If you are at all like me, you probably started in the design profession because you had a passion for art, design and technology. You enjoyed doing the work, being a problem solver and creating beautifully functional things.
You probably liked helping people as well. You got great satisfaction from seeing clients pleased with what you’ve produced. But, you soon realized that there is more to being in the design business than what you thought.
What I realized, rather quickly, is that we are not solely in the design business. We are in the business of selling.
We are in sales.
Now, you may be saying, “Well we still have to design, you know…do the work.”, and that’s true. But hear me out here…
The main function of your business is sales
You sell prospects on the benefits of working with you, you sell your design work to your clients, you sell your ideas and strategies, you sell yourself on the value you bring, you sell old clients new services, and the list goes on.
Your business depends on this more than anything else. Without sales you don’t have a business!
It’s really that simple.
I really didn’t want to sell—at first
Now, let me tell you, I’m no expert salesman, but I’ve learned to embrace sales as a core function of my business.
I was very apposed to the idea of ‘selling’ at the beginning of my freelance career. It sounded really cheesy, and just plain…not my style. It was very difficult for me to come around to the idea that I HAD to start selling.
What changed my mind was my first slump.
In the first little while of my business, things were humming along. My network of friends and associates gave me a good stream of business. I had it pretty good in the beginning.
The problem was that I had it too good.
I literally felt like the work would just keep coming! Boy, did I need a dose of reality! Then my first dry spell happened.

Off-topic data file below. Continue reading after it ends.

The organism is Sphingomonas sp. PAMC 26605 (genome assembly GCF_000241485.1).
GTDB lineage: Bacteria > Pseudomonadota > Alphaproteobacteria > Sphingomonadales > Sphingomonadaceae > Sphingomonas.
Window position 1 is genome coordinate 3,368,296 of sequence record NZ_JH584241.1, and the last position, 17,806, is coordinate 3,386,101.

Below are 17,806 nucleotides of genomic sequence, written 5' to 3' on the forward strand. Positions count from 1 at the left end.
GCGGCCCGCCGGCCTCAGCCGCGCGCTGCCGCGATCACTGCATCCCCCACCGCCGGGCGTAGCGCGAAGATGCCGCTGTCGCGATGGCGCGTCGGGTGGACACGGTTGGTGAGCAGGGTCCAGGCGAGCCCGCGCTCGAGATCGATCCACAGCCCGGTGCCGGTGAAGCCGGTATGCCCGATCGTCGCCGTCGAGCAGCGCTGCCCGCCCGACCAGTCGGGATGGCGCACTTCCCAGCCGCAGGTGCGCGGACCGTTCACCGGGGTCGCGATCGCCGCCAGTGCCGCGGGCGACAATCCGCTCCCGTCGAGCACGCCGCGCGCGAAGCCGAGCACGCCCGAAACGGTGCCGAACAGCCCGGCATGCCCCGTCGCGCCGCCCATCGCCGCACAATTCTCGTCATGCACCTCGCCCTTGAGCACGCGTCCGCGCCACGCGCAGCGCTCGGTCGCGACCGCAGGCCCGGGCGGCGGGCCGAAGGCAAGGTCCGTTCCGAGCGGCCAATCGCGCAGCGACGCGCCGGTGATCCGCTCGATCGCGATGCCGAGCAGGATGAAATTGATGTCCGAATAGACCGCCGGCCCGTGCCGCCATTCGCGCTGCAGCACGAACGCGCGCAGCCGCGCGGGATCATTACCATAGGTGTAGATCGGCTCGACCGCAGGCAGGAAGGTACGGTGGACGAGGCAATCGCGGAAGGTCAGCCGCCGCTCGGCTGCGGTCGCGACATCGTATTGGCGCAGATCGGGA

It was rough.
I almost had a panic attack. I questioned everything. I wondered if this career was really right for me.
I’m not normally that much of a drama queen, but it was tough. I had a family to support.
Luckily, I was smart enough to have a savings buffer of a few months, so we weren’t crushed finically (another good tip). What I realized in that time is this, you have to sell, all the time—it is essential.
I really had to banish my fears and misconceptions of selling.
You don’t have to be a stereotype
Selling doesn’t have to be a pushy, in-your-face type of activity. In most cases, that is a technique for failure. Selling is simply finding people who could benefit from your services and convincing them that you can help them and better their lives.
That’s a much better way to look at selling. After I got that, it made the idea of integrating selling into my business life much easier.
Here’s the deal. You probably love helping people’s businesses and organizations succeed, and you love doing design. Now, to do more of that, you must sell. You can’t help many people if you don’t sell to them.
The fact is, you’re in sales already!
You convince others to your way of thinking all the time. When you want to go to a certain movie, you try and convince the others in your group as to why that movie would be the right choice.
It took me a long time to figure that simple truth out. Once I did, however, it gave me a lot more control over my business.
Here’s an example
The other day a really great client of mine sent me an email for a small job. It was a small advertisement design for a mailer. I knew that a lady in their office had expressed interest in blogging for the company, so I asked if now would be a good time to get the blog up and running?
He agreed that it would be a good idea to set that up. Now, that small job turned into a larger job just with a little suggestion. I wasn’t pushy or rude. I didn’t try and guilt them and make them feel that if they didn’t go with a custom blog that they would lose business. I simply suggested it, and mentioned some benefits. That’s all.
When I started out, I wouldn’t have even suggested the idea for fear of being to aggressive. I’m certainly glad I changed my mind!
Start taking sales seriously
Things don’t always go well, even when you sell to your current clients. Rejection happens. People seem like they are interested and then they simply lose interest and fall off the face of the earth.
Many times you do have the power to turn it around, but don’t get discouraged if you can’t.
Keep pushing and selling your ideas, and your business. Read those books on sales and personal development that maybe you thought were corny before.
There is a ton of wisdom out there to help you better yourself in this area. Most of all, keep a positive attitude. You’ll be able to do more of what you love and make a good living doing it.
Now, to you!
Have you ever had a fear of selling? How do you overcome it? Share stories, tips and advice in the comments on this post!